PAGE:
Ducking Music With The Essential Sound Panel In Premiere Pro and Audition
It was right there the entire time.
As a podcaster for fourteen years, I find that some habits are hard to break when it comes to editing sound. I tend to trust my ears rather than let something process automatically. That’s fine as far as it goes, but manually adjusting things as you go is a time-consuming process. I’ve spent more hours than I care to count, adding keyframes to a music track in Audition and Premiere Pro to get the music to duck under dialogue. The result sounds alright, but it’s tedious and headache-inducing.
Recently I’ve been taking some time to ‘sharpen the saw,’ as they say. Like many others, my job did not outlive the pandemic, so I have some time to get better at shooting video and editing audio. I’m putting in a lot of learning time, and as a result, I’ve found a better way to duck that music track. It’s been under my nose the whole time, and when I used it for the first time, I was amazed at how good it was.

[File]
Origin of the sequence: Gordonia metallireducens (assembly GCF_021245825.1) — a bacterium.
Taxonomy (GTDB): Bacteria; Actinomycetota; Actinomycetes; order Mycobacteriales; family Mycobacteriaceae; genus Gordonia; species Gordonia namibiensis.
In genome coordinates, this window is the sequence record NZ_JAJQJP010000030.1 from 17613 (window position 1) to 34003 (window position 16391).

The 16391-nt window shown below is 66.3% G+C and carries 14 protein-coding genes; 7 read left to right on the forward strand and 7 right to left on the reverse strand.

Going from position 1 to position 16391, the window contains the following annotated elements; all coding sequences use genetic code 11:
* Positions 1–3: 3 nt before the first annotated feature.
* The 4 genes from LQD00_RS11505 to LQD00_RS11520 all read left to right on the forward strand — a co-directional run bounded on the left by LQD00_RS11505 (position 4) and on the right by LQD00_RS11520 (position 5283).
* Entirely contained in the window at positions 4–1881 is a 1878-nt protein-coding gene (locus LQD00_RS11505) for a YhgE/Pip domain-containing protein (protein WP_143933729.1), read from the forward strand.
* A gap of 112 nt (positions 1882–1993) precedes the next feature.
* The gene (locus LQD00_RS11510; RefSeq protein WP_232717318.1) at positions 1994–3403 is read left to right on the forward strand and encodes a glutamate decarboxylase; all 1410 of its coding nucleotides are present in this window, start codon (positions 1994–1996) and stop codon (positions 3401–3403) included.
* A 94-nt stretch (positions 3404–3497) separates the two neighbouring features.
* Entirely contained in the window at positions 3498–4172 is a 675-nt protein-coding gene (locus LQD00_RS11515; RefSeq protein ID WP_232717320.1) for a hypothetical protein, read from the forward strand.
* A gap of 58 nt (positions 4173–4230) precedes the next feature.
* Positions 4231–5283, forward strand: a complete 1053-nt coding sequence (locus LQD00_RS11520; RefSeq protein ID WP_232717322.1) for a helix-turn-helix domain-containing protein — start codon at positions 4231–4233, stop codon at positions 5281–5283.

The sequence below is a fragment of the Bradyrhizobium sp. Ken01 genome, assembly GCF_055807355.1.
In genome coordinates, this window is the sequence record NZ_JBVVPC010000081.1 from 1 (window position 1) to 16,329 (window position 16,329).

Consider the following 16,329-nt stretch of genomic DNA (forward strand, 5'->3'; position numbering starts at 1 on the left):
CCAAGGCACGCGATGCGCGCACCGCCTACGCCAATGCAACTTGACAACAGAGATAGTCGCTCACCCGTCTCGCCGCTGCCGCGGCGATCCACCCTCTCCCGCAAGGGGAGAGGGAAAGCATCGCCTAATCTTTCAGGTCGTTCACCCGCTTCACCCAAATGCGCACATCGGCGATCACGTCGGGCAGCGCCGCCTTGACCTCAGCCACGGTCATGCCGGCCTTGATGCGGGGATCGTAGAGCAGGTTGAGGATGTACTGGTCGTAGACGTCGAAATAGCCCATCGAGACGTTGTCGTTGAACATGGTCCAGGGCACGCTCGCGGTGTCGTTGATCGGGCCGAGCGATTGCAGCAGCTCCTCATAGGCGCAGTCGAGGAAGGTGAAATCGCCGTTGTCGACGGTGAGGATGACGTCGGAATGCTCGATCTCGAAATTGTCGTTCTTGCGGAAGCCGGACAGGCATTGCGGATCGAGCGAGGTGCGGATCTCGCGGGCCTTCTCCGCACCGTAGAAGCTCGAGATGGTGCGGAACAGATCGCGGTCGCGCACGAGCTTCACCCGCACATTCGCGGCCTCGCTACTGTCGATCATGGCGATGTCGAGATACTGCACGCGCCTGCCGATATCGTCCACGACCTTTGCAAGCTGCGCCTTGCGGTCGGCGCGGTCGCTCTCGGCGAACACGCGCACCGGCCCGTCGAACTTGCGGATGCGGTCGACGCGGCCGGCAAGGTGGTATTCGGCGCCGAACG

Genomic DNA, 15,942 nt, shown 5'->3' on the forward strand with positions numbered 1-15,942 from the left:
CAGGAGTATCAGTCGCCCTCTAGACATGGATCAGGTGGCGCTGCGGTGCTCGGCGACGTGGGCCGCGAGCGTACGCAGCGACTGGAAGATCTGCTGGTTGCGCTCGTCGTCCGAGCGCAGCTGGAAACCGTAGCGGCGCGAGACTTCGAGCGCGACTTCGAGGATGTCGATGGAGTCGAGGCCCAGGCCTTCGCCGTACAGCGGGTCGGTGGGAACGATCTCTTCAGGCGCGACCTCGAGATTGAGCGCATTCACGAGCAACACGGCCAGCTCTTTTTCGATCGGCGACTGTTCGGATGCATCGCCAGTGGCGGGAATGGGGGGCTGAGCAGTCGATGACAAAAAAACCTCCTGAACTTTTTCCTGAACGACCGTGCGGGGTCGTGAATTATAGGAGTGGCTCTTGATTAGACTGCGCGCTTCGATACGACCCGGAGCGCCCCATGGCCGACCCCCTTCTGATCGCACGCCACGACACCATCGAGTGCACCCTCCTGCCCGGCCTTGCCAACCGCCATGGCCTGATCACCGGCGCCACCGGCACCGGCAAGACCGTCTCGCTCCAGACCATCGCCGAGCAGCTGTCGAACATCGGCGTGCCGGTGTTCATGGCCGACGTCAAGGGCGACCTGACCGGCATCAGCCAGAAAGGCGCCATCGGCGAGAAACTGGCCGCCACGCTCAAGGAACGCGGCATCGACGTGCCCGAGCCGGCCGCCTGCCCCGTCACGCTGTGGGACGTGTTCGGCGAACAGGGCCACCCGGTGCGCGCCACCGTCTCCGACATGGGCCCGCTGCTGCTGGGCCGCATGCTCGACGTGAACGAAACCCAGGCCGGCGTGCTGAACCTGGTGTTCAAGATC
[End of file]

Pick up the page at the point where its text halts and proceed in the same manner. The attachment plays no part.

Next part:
In Premiere Pro, you need to access the Essential Sound Panel.
If you don’t see this panel, you can go to the Window menu, and put a checkmark next to Essential Sound.
On the Essential Sound panel, you’ll see four items: Dialogue, Music, SFX, and Ambience. You’ll need to tell Premiere Pro what each audio clip is. Highlight the clips and click the Essential Sound item it fits.
Next, let’s look at the Essential Sound panel for the music clip your dialogue is talking over.
Place a check in the Ducking box, and tell the clip what it should duck. You’ll see a set of five icons for Dialogue, Music, SFX, Ambience, and anything not tagged.
Under that, you’ll see three settings for Sensitivity, Duck Amount, and Fades. You’ll want to play around with these settings and get used to how they work with the voice and music together. Some minor adjustments to these three settings may be required, but that’s nothing compared to the carpal tunnel marathon that is manually keyframing everything.
In Audition, the panel is the same, but how you get to it is different. Go to the File menu and select New / Multitrack Session.
The New Multitrack Session Dialog Box will appear. Name the file, tell it where to save, and then in the Template drop-down menu, select Radio VO with Music Ducking.
Your session will be created with three tracks: Voice Over, Music, and Master. Go to the Multitrack menu and select Tracks, then select whatever kind of track you need.
The Essential Sound panel should be over to the right. Again, If you don’t see this panel, you can go to the Window menu, and put a checkmark next to Essential Sound.
If this is new to you, I hope you can get great use of this method and that it saves you tons of time on your next project.